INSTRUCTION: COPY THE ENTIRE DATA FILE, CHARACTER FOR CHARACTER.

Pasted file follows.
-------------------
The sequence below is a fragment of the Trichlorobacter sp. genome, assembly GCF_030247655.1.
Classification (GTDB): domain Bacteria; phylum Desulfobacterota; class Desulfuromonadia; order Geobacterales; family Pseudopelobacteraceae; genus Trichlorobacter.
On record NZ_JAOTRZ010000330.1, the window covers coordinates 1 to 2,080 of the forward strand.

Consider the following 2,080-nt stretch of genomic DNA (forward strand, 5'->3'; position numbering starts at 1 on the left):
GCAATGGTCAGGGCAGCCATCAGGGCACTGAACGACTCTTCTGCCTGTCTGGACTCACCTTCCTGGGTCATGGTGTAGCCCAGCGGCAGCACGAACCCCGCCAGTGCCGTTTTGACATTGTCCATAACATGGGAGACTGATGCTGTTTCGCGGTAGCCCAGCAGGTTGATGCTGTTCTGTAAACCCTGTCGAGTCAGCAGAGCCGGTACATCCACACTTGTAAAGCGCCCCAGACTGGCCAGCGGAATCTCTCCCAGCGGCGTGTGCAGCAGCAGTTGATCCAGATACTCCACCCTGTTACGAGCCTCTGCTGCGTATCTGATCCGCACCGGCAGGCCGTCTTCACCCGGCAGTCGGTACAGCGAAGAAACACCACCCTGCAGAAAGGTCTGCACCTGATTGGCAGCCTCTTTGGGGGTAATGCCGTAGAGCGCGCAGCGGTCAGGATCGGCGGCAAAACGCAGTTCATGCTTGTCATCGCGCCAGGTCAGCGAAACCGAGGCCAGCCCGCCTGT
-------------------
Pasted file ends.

The sequence below is a fragment of the Trichlorobacter sp. genome, assembly GCF_030247655.1.
Classification (GTDB): domain Bacteria; phylum Desulfobacterota; class Desulfuromonadia; order Geobacterales; family Pseudopelobacteraceae; genus Trichlorobacter.
On record NZ_JAOTRZ010000330.1, the window covers coordinates 1 to 2,080 of the forward strand.

Consider the following 2,080-nt stretch of genomic DNA (forward strand, 5'->3'; position numbering starts at 1 on the left):
GCAATGGTCAGGGCAGCCATCAGGGCACTGAACGACTCTTCTGCCTGTCTGGACTCACCTTCCTGGGTCATGGTGTAGCCCAGCGGCAGCACGAACCCCGCCAGTGCCGTTTTGACATTGTCCATAACATGGGAGACTGATGCTGTTTCGCGGTAGCCCAGCAGGTTGATGCTGTTCTGTAAACCCTGTCGAGTCAGCAGAGCCGGTACATCCACACTTGTAAAGCGCCCCAGACTGGCCAGCGGAATCTCTCCCAGCGGCGTGTGCAGCAGCAGTTGATCCAGATACTCCACCCTGTTACGAGCCTCTGCTGCGTATCTGATCCGCACCGGCAGGCCGTCTTCACCCGGCAGTCGGTACAGCGAAGAAACACCACCCTGCAGAAAGGTCTGCACCTGATTGGCAGCCTCTTTGGGGGTAATGCCGTAGAGCGCGCAGCGGTCAGGATCGGCGGCAAAACGCAGTTCATGCTTGTCATCGCGCCAGGTCAGCGAAACCGAGGCCAGCCCGCCTGT